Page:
FOR IMMEDIATE RELEASE
September 14, 2005
College Raises Hurricane Katrina Relief Funds
The impact of hurricane Katrina continues to reverberate through the U.S. as stories of incredible damage and displaced families permeate international, national, regional and local news. Nearly every news story includes mention of what support organizations, businesses, cities, towns and average Americans are doing to help support relief and rebuilding efforts along the Gulf Coast.
Locally, College of the Canyons has partnered with the Santa Clarita Chapter of the American Red Cross to raise funds for hurricane Katrina relief efforts. The Associated Student Government has been collecting money -- a dollar at a time -- since last week in a program it calls Dollars for Disaster. The current campaign calls for selling paper hearts for a dollar on which donors write their names. The hearts are hung in the atrium of the Student Center on campus and the hope is to completely paper the atrium in a quest to raise $10,000.
At the same time, the California Community College Chancellors office in Sacramento has issued a call to raise additional funds throughout Californias 109 college system to aid the battered community and technical colleges in the Gulf region. The intent of this initiative is to raise more than $1,090,000 to assist community college colleagues, in Louisiana, Mississippi and the Gulf Coast. This translates to roughly a $10,000 fundraising goal for each California campus. Campuses hope to achieve their goals in the next 60 days.
The student government at College of the Canyons intends to incorporate a Dollars for Disaster fundraising element to most events held on campus until the goals are met. For instance, a September 19 event celebrating Constitution Day will include collections of spare change as well as materials such as diapers and baby food that are on the Red Cross short list of items that theyll accept.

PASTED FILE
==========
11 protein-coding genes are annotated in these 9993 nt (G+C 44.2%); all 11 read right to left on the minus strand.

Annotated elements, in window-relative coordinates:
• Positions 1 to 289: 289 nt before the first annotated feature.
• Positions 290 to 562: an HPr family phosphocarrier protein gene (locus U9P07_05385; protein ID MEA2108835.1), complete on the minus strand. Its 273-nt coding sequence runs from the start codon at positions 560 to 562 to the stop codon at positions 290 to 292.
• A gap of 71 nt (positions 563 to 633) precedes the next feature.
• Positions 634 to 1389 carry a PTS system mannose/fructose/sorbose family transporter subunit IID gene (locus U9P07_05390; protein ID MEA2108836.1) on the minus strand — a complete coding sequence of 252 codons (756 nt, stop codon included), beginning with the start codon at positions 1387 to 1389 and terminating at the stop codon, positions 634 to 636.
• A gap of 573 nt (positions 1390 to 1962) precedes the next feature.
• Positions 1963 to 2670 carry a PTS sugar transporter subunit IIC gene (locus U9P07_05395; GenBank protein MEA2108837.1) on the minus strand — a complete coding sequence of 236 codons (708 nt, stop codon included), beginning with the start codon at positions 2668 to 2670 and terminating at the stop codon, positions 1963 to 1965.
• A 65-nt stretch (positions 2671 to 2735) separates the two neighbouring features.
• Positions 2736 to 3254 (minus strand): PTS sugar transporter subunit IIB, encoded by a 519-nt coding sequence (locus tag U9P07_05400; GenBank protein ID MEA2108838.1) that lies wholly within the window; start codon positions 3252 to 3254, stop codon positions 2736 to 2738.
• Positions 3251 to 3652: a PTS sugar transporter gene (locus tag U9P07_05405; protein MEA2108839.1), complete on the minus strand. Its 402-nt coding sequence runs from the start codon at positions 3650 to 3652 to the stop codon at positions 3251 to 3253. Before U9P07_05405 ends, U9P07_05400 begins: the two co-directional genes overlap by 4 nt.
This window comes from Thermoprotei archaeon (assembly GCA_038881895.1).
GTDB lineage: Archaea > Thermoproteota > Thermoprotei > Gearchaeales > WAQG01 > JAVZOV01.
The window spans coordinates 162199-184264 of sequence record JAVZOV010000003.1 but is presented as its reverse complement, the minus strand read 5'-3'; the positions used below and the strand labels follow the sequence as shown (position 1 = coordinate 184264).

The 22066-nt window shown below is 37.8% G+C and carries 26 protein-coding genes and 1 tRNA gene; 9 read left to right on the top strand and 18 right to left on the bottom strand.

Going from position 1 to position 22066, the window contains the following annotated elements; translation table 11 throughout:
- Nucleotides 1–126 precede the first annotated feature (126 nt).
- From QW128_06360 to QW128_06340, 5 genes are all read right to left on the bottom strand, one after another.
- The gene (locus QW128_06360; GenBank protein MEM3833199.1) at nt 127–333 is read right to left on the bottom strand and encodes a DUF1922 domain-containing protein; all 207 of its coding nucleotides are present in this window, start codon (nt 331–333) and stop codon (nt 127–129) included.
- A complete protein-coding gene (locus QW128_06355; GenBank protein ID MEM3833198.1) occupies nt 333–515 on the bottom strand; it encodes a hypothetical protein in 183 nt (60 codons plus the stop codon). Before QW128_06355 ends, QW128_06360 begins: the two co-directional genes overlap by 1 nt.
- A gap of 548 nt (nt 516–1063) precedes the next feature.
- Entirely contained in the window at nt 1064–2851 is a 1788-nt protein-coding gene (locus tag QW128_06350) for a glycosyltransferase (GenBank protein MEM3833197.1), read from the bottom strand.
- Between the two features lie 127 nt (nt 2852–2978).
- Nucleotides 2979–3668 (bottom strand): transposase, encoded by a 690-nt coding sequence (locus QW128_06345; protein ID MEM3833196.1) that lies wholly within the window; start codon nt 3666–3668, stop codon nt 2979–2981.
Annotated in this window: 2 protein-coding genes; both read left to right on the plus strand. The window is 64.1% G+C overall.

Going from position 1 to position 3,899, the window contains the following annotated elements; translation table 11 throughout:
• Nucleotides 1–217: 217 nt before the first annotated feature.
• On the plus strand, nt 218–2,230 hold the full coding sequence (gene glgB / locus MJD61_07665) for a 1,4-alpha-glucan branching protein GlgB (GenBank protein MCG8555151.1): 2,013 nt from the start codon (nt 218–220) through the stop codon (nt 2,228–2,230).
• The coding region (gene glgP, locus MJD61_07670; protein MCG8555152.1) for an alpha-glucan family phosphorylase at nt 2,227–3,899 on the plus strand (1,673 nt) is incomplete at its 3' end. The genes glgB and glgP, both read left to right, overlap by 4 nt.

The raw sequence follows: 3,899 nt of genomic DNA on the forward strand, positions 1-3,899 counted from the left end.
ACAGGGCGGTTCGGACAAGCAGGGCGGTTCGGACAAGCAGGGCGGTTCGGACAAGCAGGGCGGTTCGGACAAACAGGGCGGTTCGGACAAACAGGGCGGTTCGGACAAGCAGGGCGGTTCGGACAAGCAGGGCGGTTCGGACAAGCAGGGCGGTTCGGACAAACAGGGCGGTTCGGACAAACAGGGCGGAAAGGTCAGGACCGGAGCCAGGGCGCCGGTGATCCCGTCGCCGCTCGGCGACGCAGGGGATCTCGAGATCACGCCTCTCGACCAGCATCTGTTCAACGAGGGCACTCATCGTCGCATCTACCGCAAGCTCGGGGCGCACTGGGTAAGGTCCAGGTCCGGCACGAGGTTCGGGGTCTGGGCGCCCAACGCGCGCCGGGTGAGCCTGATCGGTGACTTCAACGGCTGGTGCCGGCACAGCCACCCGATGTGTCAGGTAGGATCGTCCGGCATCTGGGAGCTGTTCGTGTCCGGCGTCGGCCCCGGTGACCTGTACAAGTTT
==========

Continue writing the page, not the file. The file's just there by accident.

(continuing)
During last Saturdays COC football game against Grossmont College, it was announced that the net proceeds from the game would be applied towards fundraising goals. This, by itself, contributed more than $2,000 to the relief effort that has collected in excess of $3,300 so far.
College officials have also cleared the way to accept any displaced Gulf Coast residents who may be relocating to the Santa Clarita Valley and who are interested in pursuing college degrees. We are prepared with specially designated counselors to help relocated students make a smooth transition, said Dr. Dianne Van Hook, Superintendent-President of College of the Canyons. We have dozens of Late-Start classes that people can take with start dates throughout October, we are adding classes all the time, stressed Van Hook, and we are blessed with a talented and innovative faculty and staff who continually show their deep compassion and will always find a way to help when it is most needed. Van Hook also noted that, should a group of students be relocated to Santa Clarita with common educational needs in core subjects, classes could be added specifically for them due to the colleges ability to be flexible.
The college stands ready to provide assistance through its Career and Job Placement Center, Financial Aid Office and to provide necessary referrals through its Health Center. College of the Canyons also stands ready as a location for a local blood drive should the Red Cross or other agency determine that it is necessary.
Legislation has moved through the California legislature and is currently on the Governors desk that would the waive higher, non-resident fees for community college students, allowing students to enroll in community colleges at the California resident rate, currently $26 per unit. If those fees are adjusted, access to higher education for the displaced people will be greatly improved.
The college also stands ready to assist in other financial ways, fully understanding that students who have left everything behind may not have money for books and supplies.
College of the Canyons looks forward to working with local government and relief organizations to provide whatever assistance it can over the long haul, said Dr. Michael Wilding, Vice President of Student Services at the college, since the impacts ofthis disaster will be with us for many years to come.
Anyone in the community wishing to contribute to the fundraising efforts of the college should call the Student Development Office at the college at (661) 362-3238.